If you're imagining a really hot big-boy punk right now, open your eyes. This fucker is five-foot five and wearing a woven belt. It's an ugly scene and a really pretentious crowd, but I check with the boys to make sure it's not my imagination. Michael gives me a face; "Everyone here thinks they're working at Moomba, for christsakes."

Michael, $4 poorer for checking his coat

Stephen chimes in, "But the music's good and Mike Albo is cruising me." Perfect—we decide to send the most optimistic one (Stephen, at this point) back to check out the dance floor while we cruise a seat near the bar. Michael heads wearily to the bar for a round of beers, only to come back smiling. "I talked to the female bartender for a minute. She was pretty nice." I send Michael over to snap her photo because she's got killer style, she reminds me of the chick from Mellencamp's "Hurt So Good" video.

Stephen returns within five minutes, looking dour. He plops down next to us and heaves a sigh, "Horrible. Just horrible. I barely made it to the dance floor—there were far too many sweaty, plain girls wearing feather boas in my way."

Michael and I collectively cringe. We try to surmise what's wrong with the place—the sex-driven New Wave music is good, there's plenty of space, and it's dirty in all the right places. Bottom line-it's the crowd. It's that entire Manhattan sceney attitude without the salt or irony. Stephen and Michael lament, "There's no sexual energy whatsoever." If the artifice has to be there, the only compensation is a little heat. And don't even get me started on that asshole guarding the seats. He's still standing next to those two empty tables almost an hour later.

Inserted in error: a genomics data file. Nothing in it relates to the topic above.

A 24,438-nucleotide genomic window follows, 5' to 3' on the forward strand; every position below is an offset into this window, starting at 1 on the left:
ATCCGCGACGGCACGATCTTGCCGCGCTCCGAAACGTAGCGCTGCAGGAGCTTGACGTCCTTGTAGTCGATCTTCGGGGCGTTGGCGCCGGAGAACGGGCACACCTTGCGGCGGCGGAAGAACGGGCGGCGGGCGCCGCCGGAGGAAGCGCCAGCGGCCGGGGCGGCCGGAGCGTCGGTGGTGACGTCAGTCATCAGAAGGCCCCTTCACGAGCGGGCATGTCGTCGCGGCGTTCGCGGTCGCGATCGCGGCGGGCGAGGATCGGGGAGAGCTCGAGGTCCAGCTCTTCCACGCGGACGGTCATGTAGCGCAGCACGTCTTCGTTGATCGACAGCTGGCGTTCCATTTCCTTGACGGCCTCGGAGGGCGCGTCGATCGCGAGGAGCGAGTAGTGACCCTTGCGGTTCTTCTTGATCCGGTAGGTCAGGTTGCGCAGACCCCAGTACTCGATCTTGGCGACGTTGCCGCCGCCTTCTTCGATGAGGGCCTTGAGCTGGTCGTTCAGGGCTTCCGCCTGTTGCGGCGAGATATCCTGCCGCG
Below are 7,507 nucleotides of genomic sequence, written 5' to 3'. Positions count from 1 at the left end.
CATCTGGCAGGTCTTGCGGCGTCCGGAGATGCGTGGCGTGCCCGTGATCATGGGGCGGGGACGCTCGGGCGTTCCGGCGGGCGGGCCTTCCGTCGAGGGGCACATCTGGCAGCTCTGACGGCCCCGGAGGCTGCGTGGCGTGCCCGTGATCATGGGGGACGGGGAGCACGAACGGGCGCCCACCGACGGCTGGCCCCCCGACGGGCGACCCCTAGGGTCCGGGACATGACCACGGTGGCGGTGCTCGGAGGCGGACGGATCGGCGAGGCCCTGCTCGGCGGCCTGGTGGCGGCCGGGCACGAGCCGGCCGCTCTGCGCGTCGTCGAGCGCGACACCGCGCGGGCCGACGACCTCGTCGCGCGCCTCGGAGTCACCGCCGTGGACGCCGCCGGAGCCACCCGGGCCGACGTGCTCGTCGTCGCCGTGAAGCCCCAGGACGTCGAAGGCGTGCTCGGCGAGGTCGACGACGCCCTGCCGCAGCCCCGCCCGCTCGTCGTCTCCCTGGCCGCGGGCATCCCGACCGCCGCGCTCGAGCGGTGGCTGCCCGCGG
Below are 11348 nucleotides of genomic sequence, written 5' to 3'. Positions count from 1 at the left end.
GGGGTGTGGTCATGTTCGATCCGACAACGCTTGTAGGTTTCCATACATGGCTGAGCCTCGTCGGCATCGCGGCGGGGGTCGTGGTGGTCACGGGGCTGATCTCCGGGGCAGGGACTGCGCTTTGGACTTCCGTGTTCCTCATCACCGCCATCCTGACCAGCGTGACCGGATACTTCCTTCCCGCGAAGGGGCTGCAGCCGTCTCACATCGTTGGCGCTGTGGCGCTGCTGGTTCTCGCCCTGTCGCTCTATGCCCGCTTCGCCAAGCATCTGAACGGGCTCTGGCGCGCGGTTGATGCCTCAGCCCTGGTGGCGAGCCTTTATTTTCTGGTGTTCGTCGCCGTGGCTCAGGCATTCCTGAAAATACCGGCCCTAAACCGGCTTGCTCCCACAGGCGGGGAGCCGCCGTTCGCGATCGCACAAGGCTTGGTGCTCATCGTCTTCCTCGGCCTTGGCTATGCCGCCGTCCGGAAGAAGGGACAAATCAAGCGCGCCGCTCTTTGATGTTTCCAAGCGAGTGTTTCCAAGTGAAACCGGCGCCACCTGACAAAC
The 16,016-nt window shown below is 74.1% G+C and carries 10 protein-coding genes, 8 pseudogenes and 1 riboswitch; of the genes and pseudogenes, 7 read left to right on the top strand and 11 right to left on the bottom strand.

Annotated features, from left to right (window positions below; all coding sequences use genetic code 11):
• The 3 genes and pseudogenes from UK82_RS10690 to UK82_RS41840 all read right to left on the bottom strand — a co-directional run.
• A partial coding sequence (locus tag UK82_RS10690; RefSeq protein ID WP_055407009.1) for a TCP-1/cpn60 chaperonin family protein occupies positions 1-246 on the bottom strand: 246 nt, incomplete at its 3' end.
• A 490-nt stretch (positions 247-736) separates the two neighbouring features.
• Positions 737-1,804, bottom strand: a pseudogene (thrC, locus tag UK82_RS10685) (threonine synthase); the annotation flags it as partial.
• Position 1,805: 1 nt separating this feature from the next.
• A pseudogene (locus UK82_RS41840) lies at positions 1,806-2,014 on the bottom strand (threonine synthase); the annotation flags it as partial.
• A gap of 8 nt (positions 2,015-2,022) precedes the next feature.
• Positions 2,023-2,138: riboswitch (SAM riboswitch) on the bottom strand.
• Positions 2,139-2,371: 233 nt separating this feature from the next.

The Luxx bartenders. We like them.

We actually rock, paper, scissors it to see who has to go downstairs and deal with the entrepreneurial coat check guy, who I'm scared will shake my pockets for change. We send the rookie, and then head for the Blu Lounge because we know we'll find a seat and a laid back crowd. There's no gay boys at Blu, but there's no attitude either, and that's a step in the right direction.

Determined to end the weekend right, I call Michael to treat him to brunch the next day at a new restaurant called Sweet Mama's (559 Lorimer). We eat a damn good Southern meal at the bar and chat up the barkeep, Matthew, and his really hot boyfriend Jorge seated next to us. We end up wasting away our Sunday afternoon with their friends dropping in left and right, and I tell them I'm adding them to the crawl.

We drink way too much coffee and talk up the idea of revolutionizing the Williamsburg Gay Brunch scene—with Matthew it's golden muse. "How are you going to squeeze it in?" Jorge laughs, donning his best fey accent, "Luxx sucked, but we met the nicest two homos at a restaurant the next day."

So tasteless, I couldn't have put it better myself.

-Cindy Price
(email me at [email protected])


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Free Williamsburg© | 93 Berry Street | Brooklyn, NY 11211
[email protected] | May 2002 | Issue 26